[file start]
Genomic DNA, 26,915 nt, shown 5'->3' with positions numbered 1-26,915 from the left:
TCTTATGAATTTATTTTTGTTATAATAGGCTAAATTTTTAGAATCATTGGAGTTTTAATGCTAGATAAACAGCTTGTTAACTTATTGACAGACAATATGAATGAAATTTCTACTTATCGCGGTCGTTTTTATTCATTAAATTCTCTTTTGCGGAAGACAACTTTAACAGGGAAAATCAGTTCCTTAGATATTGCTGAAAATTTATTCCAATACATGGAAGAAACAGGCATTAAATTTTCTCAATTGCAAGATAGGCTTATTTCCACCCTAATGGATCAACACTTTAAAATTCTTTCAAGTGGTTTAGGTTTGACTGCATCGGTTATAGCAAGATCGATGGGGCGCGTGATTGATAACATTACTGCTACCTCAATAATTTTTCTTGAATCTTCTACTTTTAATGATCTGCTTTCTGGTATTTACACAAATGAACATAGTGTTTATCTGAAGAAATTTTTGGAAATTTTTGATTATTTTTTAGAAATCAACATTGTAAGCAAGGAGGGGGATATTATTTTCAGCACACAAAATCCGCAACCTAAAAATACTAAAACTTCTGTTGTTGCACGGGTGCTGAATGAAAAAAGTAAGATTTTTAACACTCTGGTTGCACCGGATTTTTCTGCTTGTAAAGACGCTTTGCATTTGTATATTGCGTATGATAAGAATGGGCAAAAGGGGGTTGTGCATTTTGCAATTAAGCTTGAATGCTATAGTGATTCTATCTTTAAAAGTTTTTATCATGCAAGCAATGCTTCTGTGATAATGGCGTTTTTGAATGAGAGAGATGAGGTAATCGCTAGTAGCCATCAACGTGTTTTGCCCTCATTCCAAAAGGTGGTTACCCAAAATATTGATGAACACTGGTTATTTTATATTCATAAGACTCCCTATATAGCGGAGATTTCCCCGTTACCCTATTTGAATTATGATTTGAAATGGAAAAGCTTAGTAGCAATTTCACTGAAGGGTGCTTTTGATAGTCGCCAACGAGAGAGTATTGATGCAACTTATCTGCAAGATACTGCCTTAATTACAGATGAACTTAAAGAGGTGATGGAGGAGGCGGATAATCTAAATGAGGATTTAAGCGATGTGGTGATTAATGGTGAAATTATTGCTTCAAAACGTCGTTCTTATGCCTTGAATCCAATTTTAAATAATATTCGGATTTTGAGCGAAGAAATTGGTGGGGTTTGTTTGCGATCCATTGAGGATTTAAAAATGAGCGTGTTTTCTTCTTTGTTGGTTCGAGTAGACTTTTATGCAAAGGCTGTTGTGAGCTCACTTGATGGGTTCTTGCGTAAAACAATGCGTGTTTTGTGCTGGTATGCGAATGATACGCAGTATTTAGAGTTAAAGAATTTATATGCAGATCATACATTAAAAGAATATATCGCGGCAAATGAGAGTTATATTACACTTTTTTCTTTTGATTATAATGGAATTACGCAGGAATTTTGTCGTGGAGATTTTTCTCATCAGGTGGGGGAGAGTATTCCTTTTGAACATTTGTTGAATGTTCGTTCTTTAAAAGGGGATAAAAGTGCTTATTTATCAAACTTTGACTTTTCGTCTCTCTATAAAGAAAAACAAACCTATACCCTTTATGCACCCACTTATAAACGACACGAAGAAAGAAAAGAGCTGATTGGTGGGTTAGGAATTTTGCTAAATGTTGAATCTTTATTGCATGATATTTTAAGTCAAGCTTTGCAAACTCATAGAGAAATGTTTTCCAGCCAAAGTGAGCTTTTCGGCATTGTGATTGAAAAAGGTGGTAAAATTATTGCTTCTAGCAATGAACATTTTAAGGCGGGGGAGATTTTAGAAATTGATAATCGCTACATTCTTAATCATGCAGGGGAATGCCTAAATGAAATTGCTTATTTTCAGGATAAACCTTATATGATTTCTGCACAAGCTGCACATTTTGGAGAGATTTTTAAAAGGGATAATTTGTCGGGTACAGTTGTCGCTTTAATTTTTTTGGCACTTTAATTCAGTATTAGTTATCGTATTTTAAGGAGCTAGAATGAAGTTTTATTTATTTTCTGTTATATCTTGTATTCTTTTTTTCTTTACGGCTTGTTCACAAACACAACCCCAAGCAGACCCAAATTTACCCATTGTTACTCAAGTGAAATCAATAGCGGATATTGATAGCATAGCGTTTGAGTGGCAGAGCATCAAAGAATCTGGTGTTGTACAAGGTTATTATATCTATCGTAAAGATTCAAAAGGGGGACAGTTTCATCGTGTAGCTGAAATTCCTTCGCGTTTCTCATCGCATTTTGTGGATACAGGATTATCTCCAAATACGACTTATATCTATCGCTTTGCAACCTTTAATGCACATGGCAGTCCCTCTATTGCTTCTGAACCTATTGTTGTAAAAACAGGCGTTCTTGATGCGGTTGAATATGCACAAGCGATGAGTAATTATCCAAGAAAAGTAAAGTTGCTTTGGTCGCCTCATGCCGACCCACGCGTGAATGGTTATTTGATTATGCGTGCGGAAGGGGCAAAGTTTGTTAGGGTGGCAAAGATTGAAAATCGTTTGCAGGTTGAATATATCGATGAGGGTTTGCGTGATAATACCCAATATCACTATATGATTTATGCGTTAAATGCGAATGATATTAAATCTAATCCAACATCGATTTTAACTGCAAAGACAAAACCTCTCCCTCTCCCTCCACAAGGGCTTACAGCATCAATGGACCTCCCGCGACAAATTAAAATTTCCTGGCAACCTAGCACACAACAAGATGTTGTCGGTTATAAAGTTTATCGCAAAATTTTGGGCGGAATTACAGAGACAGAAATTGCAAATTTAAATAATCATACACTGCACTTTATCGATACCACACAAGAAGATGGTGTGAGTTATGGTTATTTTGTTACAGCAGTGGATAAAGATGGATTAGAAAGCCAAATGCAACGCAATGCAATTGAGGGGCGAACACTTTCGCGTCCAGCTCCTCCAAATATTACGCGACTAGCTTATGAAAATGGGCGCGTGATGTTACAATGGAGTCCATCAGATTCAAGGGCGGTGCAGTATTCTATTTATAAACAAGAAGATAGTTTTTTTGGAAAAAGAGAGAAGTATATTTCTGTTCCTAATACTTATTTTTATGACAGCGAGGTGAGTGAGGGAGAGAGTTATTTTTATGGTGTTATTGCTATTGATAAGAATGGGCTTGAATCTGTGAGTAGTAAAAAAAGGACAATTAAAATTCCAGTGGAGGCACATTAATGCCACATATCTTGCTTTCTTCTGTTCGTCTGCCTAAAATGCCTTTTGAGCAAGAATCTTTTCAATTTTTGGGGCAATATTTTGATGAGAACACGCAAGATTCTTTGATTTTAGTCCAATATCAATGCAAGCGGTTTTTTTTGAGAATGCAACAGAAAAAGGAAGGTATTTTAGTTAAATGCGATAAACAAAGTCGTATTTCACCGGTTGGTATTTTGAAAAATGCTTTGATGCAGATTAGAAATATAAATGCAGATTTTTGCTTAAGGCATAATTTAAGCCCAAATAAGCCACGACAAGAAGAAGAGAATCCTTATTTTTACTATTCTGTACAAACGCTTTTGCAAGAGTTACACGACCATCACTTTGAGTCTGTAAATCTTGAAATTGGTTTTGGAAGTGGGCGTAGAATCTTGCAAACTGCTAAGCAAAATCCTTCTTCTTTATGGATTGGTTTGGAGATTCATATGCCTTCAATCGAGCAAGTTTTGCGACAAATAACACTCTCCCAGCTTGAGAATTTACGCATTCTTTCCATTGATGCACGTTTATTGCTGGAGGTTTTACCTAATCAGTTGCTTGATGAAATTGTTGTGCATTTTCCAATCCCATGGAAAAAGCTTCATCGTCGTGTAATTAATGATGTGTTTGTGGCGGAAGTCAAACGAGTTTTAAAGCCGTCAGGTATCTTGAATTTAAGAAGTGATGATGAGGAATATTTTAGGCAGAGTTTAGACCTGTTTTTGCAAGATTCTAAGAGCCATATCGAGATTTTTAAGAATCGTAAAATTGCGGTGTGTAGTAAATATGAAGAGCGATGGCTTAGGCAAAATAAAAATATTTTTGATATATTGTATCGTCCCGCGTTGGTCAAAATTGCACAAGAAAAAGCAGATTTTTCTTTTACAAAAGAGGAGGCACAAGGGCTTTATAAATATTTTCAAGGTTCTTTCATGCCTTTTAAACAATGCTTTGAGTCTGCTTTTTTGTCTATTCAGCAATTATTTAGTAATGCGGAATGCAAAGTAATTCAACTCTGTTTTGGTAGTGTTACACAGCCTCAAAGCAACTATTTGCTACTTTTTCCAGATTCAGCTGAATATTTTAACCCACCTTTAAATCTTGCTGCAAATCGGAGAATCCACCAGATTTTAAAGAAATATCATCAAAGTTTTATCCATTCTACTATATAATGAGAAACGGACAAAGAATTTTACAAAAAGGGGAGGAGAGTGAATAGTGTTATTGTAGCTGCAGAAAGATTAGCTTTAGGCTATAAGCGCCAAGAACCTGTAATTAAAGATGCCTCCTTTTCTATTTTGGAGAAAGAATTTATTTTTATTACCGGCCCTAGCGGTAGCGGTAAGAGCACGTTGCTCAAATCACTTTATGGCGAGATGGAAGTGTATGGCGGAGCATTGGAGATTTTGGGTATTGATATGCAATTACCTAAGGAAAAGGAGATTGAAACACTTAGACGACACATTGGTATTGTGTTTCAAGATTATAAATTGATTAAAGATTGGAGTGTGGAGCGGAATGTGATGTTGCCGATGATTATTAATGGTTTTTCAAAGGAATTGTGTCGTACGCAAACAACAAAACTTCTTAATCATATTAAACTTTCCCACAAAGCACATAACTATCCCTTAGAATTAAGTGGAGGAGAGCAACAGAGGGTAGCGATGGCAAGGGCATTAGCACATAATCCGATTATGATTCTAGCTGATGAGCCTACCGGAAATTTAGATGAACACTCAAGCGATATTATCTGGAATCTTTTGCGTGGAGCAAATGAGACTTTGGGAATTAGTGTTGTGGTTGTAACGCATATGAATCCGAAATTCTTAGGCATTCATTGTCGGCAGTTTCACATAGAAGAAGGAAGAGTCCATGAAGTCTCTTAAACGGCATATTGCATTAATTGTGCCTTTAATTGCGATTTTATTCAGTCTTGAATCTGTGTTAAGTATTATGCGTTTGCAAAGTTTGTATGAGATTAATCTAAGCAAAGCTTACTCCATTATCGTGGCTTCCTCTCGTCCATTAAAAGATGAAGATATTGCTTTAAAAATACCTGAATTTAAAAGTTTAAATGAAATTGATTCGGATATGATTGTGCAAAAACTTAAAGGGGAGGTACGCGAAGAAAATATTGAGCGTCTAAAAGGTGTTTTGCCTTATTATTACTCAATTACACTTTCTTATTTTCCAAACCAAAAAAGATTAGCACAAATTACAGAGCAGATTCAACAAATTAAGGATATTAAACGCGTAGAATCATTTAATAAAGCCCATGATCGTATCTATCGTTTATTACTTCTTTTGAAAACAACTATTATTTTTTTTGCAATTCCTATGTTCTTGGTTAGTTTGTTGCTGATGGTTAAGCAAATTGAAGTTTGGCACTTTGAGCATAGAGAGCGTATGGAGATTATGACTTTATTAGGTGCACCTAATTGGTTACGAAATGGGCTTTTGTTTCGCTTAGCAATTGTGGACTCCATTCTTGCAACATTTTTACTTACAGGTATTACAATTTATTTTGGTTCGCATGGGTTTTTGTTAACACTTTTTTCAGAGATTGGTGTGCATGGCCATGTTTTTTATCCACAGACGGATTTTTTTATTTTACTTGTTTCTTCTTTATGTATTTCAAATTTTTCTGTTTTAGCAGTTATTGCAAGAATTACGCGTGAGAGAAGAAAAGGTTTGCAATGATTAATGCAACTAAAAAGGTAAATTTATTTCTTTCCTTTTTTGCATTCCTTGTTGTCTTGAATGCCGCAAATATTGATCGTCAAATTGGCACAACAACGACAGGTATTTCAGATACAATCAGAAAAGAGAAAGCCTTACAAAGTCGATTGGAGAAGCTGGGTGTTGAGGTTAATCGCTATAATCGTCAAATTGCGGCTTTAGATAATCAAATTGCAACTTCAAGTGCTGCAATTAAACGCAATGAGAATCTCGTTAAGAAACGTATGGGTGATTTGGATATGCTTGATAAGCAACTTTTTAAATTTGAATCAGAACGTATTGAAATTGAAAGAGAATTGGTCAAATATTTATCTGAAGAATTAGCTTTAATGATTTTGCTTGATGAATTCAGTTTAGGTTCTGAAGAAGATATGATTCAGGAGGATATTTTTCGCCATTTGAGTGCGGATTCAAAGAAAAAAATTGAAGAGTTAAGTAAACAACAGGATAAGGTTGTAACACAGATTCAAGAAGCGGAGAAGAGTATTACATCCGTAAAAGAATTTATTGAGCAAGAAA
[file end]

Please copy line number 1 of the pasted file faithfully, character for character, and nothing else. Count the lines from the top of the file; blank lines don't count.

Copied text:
Genomic DNA, 26,915 nt, shown 5'->3' with positions numbered 1-26,915 from the left: